In molecular biology and cell biology, an adapter protein is a type of protein molecule that assists in bringing together other proteins or molecules. Adapter proteins play important roles in signal transduction pathways, which are essential for cell communication, differentiation, and proliferation.
Adapter proteins typically have one or more specific domains that recognize and bind to other proteins or molecules. For example, some adapter proteins have SH2 domains that bind to phosphorylated tyrosine residues on other proteins, while others have PDZ domains that bind to short amino acid sequences on other proteins.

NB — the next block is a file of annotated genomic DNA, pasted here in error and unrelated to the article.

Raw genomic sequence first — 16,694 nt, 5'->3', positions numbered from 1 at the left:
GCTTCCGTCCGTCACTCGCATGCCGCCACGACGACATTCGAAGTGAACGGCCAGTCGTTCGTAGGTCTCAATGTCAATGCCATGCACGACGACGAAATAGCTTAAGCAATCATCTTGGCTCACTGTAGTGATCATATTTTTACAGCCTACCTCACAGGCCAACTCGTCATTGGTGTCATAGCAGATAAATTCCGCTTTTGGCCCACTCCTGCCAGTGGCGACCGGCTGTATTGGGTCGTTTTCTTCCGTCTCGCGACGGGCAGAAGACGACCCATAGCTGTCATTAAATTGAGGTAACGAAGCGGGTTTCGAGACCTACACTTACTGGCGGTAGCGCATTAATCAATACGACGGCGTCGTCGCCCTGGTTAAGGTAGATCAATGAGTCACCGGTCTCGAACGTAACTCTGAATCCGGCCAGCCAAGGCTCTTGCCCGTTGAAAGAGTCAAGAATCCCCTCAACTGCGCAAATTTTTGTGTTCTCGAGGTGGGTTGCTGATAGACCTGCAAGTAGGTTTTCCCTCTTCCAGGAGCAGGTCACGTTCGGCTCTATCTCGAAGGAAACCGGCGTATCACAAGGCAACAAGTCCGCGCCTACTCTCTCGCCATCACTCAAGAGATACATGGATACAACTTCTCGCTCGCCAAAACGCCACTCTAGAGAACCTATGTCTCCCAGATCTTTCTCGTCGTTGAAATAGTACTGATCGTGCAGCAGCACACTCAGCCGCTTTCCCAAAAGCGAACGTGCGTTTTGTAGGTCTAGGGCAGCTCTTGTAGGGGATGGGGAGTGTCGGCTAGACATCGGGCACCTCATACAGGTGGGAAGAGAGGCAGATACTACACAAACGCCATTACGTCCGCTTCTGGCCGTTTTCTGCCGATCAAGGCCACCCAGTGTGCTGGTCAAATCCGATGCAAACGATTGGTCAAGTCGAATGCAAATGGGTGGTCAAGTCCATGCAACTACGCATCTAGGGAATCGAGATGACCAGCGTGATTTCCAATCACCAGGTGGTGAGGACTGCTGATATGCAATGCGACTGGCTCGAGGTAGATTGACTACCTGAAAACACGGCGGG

By bringing together multiple proteins or molecules, adapter proteins can facilitate the formation of larger signaling complexes and enhance the specificity and efficiency of signaling events. For example, adapter proteins can mediate the recruitment of downstream signaling molecules to activated receptors, leading to the activation of downstream signaling pathways.
Some examples of adapter proteins include Grb2, which plays a role in signaling downstream of receptor tyrosine kinases, and the scaffolding protein AKAP, which organizes signaling molecules in the vicinity of specific cellular compartments. Dysfunction or dysregulation of adapter proteins can lead to various diseases, including cancer and neurological disorders.